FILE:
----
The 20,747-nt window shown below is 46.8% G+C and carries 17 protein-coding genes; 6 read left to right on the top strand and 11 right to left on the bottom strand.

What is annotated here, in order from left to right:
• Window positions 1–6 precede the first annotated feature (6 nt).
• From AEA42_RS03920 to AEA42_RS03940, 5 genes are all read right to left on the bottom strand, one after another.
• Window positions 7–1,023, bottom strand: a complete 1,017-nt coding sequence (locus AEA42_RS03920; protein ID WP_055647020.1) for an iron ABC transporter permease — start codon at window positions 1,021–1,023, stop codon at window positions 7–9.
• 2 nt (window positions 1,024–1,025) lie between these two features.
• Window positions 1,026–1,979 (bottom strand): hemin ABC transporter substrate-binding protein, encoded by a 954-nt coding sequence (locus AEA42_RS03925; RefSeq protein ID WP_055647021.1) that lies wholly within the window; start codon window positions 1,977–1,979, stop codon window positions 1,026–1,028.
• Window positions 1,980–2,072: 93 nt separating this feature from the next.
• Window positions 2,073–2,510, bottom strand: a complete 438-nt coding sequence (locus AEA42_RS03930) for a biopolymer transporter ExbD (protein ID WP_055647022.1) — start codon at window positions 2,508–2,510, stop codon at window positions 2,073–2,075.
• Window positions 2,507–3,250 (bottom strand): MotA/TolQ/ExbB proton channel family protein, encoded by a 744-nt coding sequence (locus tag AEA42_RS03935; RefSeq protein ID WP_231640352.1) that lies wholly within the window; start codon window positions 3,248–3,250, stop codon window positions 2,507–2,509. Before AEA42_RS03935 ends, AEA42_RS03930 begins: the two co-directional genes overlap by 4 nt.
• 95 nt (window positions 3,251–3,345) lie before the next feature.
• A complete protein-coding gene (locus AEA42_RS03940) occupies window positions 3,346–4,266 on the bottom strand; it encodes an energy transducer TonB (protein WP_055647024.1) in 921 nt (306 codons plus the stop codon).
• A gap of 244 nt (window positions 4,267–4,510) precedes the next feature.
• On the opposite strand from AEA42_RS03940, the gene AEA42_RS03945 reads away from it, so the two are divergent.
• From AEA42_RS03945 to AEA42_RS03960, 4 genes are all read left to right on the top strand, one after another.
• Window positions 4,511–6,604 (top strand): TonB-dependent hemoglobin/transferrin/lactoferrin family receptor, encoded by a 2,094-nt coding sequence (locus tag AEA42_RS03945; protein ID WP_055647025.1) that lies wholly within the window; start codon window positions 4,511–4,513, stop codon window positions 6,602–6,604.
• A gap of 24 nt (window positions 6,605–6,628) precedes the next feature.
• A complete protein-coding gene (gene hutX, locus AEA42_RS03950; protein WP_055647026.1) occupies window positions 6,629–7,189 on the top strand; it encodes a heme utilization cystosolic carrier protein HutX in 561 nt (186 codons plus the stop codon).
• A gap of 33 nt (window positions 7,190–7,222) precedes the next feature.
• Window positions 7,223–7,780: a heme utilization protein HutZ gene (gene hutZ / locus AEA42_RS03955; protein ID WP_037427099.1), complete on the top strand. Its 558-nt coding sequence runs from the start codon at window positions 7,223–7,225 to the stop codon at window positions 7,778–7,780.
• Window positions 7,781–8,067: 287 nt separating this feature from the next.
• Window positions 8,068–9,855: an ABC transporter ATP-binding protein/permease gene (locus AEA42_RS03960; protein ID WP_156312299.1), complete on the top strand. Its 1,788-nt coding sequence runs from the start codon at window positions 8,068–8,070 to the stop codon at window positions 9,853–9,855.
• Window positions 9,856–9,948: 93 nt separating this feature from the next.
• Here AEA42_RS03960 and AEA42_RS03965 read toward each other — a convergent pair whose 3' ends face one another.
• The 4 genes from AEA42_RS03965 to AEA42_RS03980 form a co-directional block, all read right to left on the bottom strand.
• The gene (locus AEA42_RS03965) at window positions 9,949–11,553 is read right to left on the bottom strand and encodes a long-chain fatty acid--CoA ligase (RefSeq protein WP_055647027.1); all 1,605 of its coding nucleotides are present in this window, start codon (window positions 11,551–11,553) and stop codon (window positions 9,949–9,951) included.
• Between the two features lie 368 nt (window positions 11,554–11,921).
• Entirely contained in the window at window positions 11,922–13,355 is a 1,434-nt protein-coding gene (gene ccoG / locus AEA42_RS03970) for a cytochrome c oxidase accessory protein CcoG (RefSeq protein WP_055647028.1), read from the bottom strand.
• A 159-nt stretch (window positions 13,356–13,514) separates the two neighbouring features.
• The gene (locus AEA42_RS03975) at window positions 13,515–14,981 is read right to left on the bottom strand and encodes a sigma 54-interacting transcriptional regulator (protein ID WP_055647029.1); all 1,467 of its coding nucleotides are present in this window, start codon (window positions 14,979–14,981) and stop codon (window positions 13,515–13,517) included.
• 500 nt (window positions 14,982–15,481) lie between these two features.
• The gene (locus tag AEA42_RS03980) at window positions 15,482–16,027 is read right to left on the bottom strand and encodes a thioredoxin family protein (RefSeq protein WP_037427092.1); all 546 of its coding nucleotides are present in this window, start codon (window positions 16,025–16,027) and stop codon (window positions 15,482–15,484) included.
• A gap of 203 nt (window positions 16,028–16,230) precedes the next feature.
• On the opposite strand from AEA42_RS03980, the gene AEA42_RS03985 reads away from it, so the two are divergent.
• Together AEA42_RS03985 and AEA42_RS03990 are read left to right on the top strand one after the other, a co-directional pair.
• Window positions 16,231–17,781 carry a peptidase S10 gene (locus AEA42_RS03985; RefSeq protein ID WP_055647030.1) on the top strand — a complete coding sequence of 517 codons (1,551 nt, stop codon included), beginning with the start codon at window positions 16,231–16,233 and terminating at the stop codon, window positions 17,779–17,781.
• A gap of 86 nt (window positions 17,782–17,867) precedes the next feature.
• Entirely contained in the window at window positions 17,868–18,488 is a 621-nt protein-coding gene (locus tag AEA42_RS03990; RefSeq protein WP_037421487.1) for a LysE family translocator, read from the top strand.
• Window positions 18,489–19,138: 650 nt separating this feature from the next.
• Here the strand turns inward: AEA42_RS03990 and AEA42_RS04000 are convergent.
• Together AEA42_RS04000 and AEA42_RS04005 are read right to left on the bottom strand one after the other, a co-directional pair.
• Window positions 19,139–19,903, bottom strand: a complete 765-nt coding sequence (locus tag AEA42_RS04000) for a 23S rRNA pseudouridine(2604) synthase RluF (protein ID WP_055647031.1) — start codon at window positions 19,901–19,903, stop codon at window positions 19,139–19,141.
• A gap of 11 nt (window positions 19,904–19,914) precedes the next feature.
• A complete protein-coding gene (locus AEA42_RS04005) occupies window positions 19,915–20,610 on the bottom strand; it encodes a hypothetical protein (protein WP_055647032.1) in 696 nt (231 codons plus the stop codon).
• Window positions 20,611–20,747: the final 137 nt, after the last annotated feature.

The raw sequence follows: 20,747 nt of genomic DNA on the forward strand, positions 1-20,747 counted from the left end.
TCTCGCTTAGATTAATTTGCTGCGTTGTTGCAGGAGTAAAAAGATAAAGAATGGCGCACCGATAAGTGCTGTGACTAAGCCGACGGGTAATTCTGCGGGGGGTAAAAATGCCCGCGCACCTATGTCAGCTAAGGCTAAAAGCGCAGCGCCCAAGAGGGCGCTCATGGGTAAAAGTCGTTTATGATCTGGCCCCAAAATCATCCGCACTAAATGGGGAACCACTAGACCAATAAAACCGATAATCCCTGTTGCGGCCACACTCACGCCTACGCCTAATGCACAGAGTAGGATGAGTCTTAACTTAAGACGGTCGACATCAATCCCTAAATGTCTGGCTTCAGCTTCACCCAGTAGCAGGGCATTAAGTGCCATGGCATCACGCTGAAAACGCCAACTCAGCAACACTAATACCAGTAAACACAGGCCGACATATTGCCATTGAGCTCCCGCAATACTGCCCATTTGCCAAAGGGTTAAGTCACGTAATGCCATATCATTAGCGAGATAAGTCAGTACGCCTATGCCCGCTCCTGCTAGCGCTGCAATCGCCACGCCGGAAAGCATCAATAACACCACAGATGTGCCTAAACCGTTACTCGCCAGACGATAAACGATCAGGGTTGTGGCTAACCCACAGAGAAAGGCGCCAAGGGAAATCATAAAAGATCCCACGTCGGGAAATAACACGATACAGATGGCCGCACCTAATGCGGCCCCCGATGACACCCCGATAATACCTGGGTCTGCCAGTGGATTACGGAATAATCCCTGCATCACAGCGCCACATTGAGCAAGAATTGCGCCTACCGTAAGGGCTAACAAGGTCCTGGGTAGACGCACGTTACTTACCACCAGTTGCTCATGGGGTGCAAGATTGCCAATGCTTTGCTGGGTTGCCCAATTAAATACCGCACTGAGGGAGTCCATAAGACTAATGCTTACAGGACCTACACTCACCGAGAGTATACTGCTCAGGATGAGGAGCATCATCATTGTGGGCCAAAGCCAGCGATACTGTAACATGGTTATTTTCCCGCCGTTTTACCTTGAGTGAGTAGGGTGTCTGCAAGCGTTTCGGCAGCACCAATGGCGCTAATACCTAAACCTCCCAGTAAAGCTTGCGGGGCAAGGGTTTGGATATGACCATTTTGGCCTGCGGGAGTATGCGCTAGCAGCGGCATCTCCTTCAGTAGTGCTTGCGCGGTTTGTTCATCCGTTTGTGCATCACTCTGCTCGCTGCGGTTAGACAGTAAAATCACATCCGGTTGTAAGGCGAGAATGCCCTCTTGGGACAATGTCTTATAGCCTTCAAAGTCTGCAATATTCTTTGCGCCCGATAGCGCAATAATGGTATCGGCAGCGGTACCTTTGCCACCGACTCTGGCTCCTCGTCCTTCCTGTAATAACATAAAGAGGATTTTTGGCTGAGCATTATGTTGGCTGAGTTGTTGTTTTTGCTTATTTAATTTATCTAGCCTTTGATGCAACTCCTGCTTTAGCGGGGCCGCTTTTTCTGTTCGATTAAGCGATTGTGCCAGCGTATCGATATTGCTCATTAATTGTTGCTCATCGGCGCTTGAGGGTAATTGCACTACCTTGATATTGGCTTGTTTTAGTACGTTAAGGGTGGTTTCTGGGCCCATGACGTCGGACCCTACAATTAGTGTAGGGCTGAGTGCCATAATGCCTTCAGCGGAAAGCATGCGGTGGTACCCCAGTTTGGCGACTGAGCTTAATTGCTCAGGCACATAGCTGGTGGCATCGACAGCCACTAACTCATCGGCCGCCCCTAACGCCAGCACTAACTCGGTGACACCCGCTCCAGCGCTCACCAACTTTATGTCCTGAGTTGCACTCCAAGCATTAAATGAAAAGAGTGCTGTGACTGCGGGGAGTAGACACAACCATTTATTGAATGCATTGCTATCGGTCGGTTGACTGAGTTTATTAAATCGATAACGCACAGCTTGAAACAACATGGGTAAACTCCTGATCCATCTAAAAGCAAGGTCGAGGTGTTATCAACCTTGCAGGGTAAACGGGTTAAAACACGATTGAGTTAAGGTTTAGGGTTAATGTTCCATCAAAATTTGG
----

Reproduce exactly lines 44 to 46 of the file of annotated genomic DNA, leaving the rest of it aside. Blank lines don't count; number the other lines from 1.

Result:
• A complete protein-coding gene (locus AEA42_RS04005) occupies window positions 19,915–20,610 on the bottom strand; it encodes a hypothetical protein (protein WP_055647032.1) in 696 nt (231 codons plus the stop codon).
• Window positions 20,611–20,747: the final 137 nt, after the last annotated feature.

The raw sequence follows: 20,747 nt of genomic DNA on the forward strand, positions 1-20,747 counted from the left end.